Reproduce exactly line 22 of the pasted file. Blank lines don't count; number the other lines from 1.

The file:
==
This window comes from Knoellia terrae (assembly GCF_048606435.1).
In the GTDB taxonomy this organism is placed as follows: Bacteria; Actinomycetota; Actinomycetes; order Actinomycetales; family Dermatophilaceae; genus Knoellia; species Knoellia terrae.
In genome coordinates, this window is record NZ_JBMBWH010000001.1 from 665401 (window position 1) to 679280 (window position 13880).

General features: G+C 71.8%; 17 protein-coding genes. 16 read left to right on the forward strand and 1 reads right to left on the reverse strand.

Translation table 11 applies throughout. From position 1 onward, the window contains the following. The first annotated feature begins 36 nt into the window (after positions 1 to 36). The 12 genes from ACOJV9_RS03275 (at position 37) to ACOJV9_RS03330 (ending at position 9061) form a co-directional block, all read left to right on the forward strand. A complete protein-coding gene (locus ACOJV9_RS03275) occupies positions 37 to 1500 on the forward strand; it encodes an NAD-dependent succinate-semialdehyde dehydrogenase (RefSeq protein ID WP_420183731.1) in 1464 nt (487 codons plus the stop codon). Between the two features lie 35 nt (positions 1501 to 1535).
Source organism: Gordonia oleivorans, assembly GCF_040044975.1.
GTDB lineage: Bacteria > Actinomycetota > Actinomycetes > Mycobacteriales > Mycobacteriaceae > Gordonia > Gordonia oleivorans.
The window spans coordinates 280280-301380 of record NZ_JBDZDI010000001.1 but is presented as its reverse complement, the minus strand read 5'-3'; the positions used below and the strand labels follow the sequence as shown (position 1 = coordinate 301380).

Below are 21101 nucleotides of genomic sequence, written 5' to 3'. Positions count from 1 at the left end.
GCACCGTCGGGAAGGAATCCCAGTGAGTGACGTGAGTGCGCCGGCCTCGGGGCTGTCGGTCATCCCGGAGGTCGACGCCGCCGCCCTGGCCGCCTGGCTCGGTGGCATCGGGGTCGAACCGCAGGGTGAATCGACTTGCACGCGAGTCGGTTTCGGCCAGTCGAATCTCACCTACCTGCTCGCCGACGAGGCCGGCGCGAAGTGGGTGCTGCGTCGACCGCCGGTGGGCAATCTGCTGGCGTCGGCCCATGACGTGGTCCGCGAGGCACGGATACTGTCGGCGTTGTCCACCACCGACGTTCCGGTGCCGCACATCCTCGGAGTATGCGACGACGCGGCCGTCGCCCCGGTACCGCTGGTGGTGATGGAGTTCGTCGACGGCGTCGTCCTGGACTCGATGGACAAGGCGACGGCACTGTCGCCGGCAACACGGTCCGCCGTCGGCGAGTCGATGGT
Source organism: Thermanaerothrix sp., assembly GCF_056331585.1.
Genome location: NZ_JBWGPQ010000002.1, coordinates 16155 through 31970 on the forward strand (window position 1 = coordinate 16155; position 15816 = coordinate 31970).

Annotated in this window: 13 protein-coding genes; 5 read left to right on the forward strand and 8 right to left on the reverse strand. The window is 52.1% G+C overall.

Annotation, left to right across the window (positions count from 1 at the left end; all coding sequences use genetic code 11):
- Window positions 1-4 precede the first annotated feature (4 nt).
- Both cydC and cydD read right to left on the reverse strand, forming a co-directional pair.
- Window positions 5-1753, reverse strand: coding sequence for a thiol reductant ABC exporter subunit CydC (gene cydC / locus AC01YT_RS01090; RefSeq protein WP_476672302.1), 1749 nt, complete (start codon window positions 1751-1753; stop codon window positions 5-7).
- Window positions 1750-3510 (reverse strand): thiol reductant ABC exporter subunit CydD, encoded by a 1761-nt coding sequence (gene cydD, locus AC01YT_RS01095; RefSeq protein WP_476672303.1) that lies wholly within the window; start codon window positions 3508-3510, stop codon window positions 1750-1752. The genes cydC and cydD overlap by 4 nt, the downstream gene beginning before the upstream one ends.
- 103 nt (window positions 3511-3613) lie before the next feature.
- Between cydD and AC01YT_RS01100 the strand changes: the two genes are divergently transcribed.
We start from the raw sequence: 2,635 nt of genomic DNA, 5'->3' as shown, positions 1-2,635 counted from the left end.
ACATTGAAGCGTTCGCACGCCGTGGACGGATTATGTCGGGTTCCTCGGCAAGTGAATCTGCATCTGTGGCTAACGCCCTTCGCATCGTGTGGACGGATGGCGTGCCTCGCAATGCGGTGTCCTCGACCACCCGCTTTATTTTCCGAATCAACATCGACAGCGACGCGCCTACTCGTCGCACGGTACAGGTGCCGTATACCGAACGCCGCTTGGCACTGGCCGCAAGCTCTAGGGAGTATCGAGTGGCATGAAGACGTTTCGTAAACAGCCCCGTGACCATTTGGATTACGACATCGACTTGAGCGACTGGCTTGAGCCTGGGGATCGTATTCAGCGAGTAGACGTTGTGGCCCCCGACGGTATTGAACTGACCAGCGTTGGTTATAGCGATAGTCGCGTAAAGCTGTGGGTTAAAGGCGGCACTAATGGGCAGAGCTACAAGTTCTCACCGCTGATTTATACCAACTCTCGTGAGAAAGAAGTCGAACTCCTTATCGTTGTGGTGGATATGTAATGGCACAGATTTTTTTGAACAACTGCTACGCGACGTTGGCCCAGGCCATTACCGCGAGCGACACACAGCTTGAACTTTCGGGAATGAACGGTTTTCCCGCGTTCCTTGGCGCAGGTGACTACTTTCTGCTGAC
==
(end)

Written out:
ACATTGAAGCGTTCGCACGCCGTGGACGGATTATGTCGGGTTCCTCGGCAAGTGAATCTGCATCTGTGGCTAACGCCCTTCGCATCGTGTGGACGGATGGCGTGCCTCGCAATGCGGTGTCCTCGACCACCCGCTTTATTTTCCGAATCAACATCGACAGCGACGCGCCTACTCGTCGCACGGTACAGGTGCCGTATACCGAACGCCGCTTGGCACTGGCCGCAAGCTCTAGGGAGTATCGAGTGGCATGAAGACGTTTCGTAAACAGCCCCGTGACCATTTGGATTACGACATCGACTTGAGCGACTGGCTTGAGCCTGGGGATCGTATTCAGCGAGTAGACGTTGTGGCCCCCGACGGTATTGAACTGACCAGCGTTGGTTATAGCGATAGTCGCGTAAAGCTGTGGGTTAAAGGCGGCACTAATGGGCAGAGCTACAAGTTCTCACCGCTGATTTATACCAACTCTCGTGAGAAAGAAGTCGAACTCCTTATCGTTGTGGTGGATATGTAATGGCACAGATTTTTTTGAACAACTGCTACGCGACGTTGGCCCAGGCCATTACCGCGAGCGACACACAGCTTGAACTTTCGGGAATGAACGGTTTTCCCGCGTTCCTTGGCGCAGGTGACTACTTTCTGCTGAC